Blockbuster switches to Redbox-style single day rental pricing
This article was originally on a blog post platform and may be missing photos, graphics or links. See About archive blog posts.
The days of the multi-day movie rental are officially over.
Blockbuster Inc. announced Friday that it is switching to single-day pricing in a bid to better challenge its fast-growing competitor Redbox. It’s the first significant change at the struggling rental and retail chain since it was acquired by Dish Network in April for $320 million and a longtime executive of the satellite broadcaster was put in charge.
New releases will cost $2.99 the first day, while older films are $1.99 the first day. All movies will cost 99 cents for additional days. That’s more than the 99 cents per day that Redbox charges for rentals every day, including the first.
Previously, Blockbuster charged $4.99 for a three-day rental.
By charging more for the first day, Blockbuster will be able to maintain what has been its one significant advantage over Redbox and its other, larger rival, Netflix: New releases from major studios available to rent the same day they go on sale. 20th Century Fox, Universal Pictures and Warner Bros. all restrict Redbox from renting their DVDs until 28 days after they go on sale because they believe 99 cents is too low a price for a first-night rental.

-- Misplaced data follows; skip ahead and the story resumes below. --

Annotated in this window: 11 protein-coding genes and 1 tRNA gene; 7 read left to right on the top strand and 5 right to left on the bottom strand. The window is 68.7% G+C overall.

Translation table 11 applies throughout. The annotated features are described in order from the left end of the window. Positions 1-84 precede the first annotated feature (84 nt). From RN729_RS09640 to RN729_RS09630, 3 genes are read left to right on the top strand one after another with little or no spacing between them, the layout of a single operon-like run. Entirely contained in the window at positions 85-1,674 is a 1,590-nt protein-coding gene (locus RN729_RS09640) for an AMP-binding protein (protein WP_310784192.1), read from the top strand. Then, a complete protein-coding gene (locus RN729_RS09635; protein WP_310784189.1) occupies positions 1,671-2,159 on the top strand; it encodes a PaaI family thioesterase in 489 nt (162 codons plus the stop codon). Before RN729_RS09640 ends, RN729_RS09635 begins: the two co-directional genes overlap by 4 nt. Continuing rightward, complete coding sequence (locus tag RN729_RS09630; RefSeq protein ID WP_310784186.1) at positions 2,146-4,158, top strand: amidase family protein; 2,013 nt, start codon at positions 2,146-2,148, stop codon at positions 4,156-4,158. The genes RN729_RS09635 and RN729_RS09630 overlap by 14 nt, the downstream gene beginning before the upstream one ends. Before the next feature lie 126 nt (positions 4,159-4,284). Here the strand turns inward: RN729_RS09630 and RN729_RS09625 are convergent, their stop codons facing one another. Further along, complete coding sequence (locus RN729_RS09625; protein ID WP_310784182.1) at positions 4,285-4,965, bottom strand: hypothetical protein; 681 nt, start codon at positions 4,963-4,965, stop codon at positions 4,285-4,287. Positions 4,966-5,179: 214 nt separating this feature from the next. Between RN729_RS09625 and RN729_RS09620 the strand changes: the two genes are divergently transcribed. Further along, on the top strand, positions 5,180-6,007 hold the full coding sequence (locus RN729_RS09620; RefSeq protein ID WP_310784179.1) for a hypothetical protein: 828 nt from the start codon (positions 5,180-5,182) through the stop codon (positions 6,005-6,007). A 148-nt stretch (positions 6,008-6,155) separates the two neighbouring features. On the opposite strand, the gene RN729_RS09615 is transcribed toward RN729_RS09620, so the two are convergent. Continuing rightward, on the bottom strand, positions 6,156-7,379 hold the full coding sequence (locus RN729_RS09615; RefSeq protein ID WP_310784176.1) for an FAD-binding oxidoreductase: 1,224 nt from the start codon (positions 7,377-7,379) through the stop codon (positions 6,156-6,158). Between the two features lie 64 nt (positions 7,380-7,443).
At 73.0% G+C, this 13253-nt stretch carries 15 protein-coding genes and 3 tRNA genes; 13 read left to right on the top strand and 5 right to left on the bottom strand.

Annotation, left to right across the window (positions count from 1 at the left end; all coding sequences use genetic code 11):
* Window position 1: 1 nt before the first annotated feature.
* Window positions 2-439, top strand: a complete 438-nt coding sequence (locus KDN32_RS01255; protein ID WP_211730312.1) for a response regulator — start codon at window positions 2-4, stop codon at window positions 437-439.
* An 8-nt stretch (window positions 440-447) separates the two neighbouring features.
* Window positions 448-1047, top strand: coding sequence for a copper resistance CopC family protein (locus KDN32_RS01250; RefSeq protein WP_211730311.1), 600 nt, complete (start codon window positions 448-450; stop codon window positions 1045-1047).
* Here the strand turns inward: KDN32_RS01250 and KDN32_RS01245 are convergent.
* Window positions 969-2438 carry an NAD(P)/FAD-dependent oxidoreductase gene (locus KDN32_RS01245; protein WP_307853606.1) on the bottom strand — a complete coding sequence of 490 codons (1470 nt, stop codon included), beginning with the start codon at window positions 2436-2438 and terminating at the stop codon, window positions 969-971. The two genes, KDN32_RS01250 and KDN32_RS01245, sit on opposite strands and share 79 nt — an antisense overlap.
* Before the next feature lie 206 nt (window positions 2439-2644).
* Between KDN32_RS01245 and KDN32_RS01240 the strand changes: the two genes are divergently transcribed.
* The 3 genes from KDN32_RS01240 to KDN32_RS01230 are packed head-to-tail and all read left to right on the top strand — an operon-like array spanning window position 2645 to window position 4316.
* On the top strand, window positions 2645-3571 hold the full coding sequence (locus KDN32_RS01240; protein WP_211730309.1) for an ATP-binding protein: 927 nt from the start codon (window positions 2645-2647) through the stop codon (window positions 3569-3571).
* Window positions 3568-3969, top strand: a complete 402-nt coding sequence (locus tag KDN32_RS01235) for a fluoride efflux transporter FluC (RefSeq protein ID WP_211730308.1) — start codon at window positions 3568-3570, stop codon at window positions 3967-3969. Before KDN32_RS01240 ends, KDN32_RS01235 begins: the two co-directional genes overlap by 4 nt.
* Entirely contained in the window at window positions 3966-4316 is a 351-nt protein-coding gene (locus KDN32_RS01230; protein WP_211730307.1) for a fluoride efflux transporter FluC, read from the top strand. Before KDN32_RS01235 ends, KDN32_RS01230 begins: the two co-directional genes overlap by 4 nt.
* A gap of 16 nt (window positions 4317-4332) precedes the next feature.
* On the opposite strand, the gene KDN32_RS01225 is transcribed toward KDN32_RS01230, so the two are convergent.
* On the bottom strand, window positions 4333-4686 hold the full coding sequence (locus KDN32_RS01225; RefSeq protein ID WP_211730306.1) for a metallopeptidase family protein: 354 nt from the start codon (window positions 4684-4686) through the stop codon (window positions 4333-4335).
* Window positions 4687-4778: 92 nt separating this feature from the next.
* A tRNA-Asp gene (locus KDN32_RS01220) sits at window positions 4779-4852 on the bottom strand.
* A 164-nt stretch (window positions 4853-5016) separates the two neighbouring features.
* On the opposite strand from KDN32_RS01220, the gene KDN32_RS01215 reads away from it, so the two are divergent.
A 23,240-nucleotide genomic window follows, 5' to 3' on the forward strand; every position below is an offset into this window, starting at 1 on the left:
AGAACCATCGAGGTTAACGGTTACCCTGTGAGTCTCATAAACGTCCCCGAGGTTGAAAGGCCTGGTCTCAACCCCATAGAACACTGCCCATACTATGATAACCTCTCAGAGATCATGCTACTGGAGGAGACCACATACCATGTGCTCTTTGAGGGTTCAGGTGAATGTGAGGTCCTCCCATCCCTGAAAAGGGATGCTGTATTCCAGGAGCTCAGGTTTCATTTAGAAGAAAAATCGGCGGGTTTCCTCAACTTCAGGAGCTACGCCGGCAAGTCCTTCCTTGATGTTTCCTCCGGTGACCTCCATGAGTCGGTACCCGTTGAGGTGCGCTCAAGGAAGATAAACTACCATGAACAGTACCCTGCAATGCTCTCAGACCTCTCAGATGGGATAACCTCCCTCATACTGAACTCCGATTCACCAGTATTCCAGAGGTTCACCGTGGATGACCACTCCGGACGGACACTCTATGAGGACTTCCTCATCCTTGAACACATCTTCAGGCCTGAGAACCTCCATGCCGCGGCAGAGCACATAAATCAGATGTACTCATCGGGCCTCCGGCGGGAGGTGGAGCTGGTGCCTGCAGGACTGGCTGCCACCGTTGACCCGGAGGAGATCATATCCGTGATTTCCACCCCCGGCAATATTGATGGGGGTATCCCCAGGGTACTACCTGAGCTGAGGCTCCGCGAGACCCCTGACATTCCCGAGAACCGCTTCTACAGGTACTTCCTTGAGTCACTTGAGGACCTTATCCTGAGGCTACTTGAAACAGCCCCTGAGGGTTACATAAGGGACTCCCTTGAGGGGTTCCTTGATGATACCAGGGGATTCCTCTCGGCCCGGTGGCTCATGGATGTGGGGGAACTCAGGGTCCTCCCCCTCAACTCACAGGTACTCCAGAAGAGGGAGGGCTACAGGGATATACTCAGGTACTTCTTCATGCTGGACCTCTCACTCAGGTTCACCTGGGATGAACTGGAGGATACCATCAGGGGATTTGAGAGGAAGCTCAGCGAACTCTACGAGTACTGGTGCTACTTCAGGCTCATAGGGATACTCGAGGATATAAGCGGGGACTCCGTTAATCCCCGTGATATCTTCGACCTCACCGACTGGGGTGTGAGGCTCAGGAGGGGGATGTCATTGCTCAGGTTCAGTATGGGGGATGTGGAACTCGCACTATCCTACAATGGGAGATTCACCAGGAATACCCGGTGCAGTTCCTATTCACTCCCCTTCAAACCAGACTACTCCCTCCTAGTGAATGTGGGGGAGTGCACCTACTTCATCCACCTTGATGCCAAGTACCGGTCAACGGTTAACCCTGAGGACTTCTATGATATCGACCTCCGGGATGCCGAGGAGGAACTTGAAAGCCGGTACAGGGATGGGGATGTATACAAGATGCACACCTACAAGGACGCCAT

Those three studios, along with Sony Pictures and Walt Disney Studios, also place similar restrictions on subscription rental service Netflix.
Despite expectations that Dish would move to close many of Blockbuster’s retail locations, only a handful of the 1,700-plus it took control of in the sale have shut down. A spokesman for Dish said the company is still considering how many to keep open and that the decision rests in part on negotiations occurring with studios over the terms under which it obtains DVDs.
Dish has yet to details plans for a Blockbuster-branded digital offering to compete with Netflix’s online streaming service that people close to the company said was part of the rationale for the purchase last month.
-- Ben Fritz